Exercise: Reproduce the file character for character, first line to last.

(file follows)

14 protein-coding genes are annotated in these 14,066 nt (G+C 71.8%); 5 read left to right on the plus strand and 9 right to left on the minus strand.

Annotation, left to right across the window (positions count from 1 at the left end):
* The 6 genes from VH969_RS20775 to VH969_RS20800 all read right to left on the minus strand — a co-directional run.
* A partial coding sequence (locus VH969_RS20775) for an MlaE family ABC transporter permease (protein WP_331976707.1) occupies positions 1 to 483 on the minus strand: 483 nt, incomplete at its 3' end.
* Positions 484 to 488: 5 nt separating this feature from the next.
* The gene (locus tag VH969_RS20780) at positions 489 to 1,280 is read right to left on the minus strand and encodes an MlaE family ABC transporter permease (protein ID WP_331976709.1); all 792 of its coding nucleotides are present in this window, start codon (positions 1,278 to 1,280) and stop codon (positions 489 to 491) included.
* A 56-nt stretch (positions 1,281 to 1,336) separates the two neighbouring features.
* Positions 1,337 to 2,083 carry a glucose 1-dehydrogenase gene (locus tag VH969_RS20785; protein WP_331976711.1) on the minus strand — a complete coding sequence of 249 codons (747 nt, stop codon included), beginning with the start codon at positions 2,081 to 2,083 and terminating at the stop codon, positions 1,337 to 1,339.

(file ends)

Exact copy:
14 protein-coding genes are annotated in these 14,066 nt (G+C 71.8%); 5 read left to right on the plus strand and 9 right to left on the minus strand.

Annotation, left to right across the window (positions count from 1 at the left end):
* The 6 genes from VH969_RS20775 to VH969_RS20800 all read right to left on the minus strand — a co-directional run.
* A partial coding sequence (locus VH969_RS20775) for an MlaE family ABC transporter permease (protein WP_331976707.1) occupies positions 1 to 483 on the minus strand: 483 nt, incomplete at its 3' end.
* Positions 484 to 488: 5 nt separating this feature from the next.
* The gene (locus tag VH969_RS20780) at positions 489 to 1,280 is read right to left on the minus strand and encodes an MlaE family ABC transporter permease (protein ID WP_331976709.1); all 792 of its coding nucleotides are present in this window, start codon (positions 1,278 to 1,280) and stop codon (positions 489 to 491) included.
* A 56-nt stretch (positions 1,281 to 1,336) separates the two neighbouring features.
* Positions 1,337 to 2,083 carry a glucose 1-dehydrogenase gene (locus tag VH969_RS20785; protein WP_331976711.1) on the minus strand — a complete coding sequence of 249 codons (747 nt, stop codon included), beginning with the start codon at positions 2,081 to 2,083 and terminating at the stop codon, positions 1,337 to 1,339.